We use cookies on this website to make it function correctly and to achieve the purposes illustrated in the cookie policy. By continuing to browse, you agree to the use of cookies. Cookie Policy

How to Get a Programming Job: Application and Networking Tips

Doug Calhoun

In this blog series thus far, we've outlined a path that will leave you with a decently presentable body of learning and work to show off. At Hack Reactor's development bootcamp, this happens by the end of week nine, and at this point, we guide students through the job search process with days of prepared curriculum, a huge internal wiki, a hiring event with about two dozen companies coming in to interview students, and more.

In this article, we're going to try to convey all of that information and make sure you're well informed on how to get a programming job.

How to Get A Programming Job: Personal Networks

Start by leveraging your personal networks as much as possible. Let them know that you're looking for web development work, and ask them to make introductions. Even weak ties through social networks like Facebook and LinkedIn can pay off.  Attend industry events such as Meetups, talks, and conferences, and participate in tech-specific online forums. Being proactive in asking for leads is a crucial part of how to get a programming job.

Finally, put in the bulk of your time with job sites like the high-end AngelList and White Truffle, good old fashioned CraigsList, and Dice.com, which is full of easier-to-get, lower-status jobs. Here is a pretty exhaustive list of job boards for developers.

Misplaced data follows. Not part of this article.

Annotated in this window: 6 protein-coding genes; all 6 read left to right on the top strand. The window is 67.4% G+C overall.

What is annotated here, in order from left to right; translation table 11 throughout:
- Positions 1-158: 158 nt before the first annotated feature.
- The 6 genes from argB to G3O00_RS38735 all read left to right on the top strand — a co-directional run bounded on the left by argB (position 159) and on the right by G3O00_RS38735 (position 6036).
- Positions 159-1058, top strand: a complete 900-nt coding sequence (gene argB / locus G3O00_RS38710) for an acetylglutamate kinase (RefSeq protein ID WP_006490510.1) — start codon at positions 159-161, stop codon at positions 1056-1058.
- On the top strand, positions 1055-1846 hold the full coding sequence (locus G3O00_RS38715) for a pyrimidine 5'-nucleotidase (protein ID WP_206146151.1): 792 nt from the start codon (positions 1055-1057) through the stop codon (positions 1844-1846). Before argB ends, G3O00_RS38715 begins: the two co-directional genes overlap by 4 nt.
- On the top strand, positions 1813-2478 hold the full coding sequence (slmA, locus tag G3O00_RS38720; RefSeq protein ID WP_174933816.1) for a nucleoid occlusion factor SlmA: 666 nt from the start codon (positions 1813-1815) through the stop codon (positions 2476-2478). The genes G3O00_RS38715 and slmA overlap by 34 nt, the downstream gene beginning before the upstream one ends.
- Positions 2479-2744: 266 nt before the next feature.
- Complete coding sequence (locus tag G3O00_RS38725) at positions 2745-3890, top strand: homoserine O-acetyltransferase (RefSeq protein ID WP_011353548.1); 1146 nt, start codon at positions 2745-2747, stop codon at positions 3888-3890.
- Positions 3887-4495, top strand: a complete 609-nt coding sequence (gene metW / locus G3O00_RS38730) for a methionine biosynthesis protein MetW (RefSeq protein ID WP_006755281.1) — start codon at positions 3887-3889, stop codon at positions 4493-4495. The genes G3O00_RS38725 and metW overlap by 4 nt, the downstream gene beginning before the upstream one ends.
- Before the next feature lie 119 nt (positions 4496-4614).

Application Tips to Consider

The next thing you should learn when understanding how to get a programming job is that it's important to apply to a range of positions. Spend about half your time applying for the jobs of your dreams, and the other half applying for the crappier jobs that are much easier to get. It's nice to have a backup plan, and they're helpful in negotiations as well.

Don't be discouraged at all by "4-year degree or equivalent experience." That phrase means, "Don't apply if you don't know how to code."

Don't be discouraged by "2-3 years experience required" either. More might be a problem. Don't be discouraged by "requirements" unless you're missing more than half of them. They're more like "suggestions" and they're really flexible if you're kind of awesome at life.

Apply to a lot of positions. Aim for 40 each weekend (while you follow up and study for interviews during the week).

Applying Efficiently

When reaching out, spend time customizing your cover letter for each company, but not too much. You want to keep this time commitment down to a few minutes. Reuse the overall structure and your description about yourself.


  1. The name of the position you're applying for
  2. One sentence about what you like about the company
  3. One sentence about what you like about the position, and something specific about how you'd do a great job at it

Finally, it's important to set daily goals and monitor them closely. If necessary, check-in regularly with a trusted friend or family member to maintain accountability.

With some gumption, and a little fine-tuning, you should start to receive offers for interviews. The technical interview can be a scary process, and we'll talk more about conquering it in future articles.

We hope we've helped explain to the majority of new coders out there how to get a programming job. Good luck! As always, feel free to comment on this article with any questions.

- Douglas Calhoun Co-Founder, Hack Reactor